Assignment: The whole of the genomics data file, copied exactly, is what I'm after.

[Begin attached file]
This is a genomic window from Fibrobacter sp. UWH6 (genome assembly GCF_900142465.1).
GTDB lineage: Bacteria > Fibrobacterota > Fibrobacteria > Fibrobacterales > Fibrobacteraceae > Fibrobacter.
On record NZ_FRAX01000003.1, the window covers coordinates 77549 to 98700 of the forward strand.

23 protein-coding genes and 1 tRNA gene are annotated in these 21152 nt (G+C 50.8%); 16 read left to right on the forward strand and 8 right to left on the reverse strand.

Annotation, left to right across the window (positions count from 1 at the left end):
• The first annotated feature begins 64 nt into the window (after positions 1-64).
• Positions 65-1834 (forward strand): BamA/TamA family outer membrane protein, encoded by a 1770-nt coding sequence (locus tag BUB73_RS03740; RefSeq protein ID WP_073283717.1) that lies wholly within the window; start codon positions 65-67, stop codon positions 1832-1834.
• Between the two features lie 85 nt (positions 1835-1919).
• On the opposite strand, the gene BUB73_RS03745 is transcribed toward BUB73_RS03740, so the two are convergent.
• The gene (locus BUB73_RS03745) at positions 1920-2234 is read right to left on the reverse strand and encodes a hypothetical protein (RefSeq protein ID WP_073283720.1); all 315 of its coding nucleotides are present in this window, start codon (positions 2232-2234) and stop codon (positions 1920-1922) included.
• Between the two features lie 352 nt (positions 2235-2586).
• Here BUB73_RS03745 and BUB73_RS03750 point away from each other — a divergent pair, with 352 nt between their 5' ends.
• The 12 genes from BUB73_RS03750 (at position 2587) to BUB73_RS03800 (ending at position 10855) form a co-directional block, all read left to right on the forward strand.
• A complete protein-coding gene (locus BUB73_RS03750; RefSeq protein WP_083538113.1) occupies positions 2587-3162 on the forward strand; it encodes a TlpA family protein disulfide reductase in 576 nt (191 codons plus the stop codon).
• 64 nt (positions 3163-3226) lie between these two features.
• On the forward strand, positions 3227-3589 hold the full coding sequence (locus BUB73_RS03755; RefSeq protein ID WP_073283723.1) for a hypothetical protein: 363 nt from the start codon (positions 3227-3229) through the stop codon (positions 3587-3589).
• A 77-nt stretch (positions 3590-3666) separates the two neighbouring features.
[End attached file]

This is a genomic window from Fibrobacter sp. UWH6 (genome assembly GCF_900142465.1).
GTDB lineage: Bacteria > Fibrobacterota > Fibrobacteria > Fibrobacterales > Fibrobacteraceae > Fibrobacter.
On record NZ_FRAX01000003.1, the window covers coordinates 77549 to 98700 of the forward strand.

23 protein-coding genes and 1 tRNA gene are annotated in these 21152 nt (G+C 50.8%); 16 read left to right on the forward strand and 8 right to left on the reverse strand.

Annotation, left to right across the window (positions count from 1 at the left end):
• The first annotated feature begins 64 nt into the window (after positions 1-64).
• Positions 65-1834 (forward strand): BamA/TamA family outer membrane protein, encoded by a 1770-nt coding sequence (locus tag BUB73_RS03740; RefSeq protein ID WP_073283717.1) that lies wholly within the window; start codon positions 65-67, stop codon positions 1832-1834.
• Between the two features lie 85 nt (positions 1835-1919).
• On the opposite strand, the gene BUB73_RS03745 is transcribed toward BUB73_RS03740, so the two are convergent.
• The gene (locus BUB73_RS03745) at positions 1920-2234 is read right to left on the reverse strand and encodes a hypothetical protein (RefSeq protein ID WP_073283720.1); all 315 of its coding nucleotides are present in this window, start codon (positions 2232-2234) and stop codon (positions 1920-1922) included.
• Between the two features lie 352 nt (positions 2235-2586).
• Here BUB73_RS03745 and BUB73_RS03750 point away from each other — a divergent pair, with 352 nt between their 5' ends.
• The 12 genes from BUB73_RS03750 (at position 2587) to BUB73_RS03800 (ending at position 10855) form a co-directional block, all read left to right on the forward strand.
• A complete protein-coding gene (locus BUB73_RS03750; RefSeq protein WP_083538113.1) occupies positions 2587-3162 on the forward strand; it encodes a TlpA family protein disulfide reductase in 576 nt (191 codons plus the stop codon).
• 64 nt (positions 3163-3226) lie between these two features.
• On the forward strand, positions 3227-3589 hold the full coding sequence (locus BUB73_RS03755; RefSeq protein ID WP_073283723.1) for a hypothetical protein: 363 nt from the start codon (positions 3227-3229) through the stop codon (positions 3587-3589).
• A 77-nt stretch (positions 3590-3666) separates the two neighbouring features.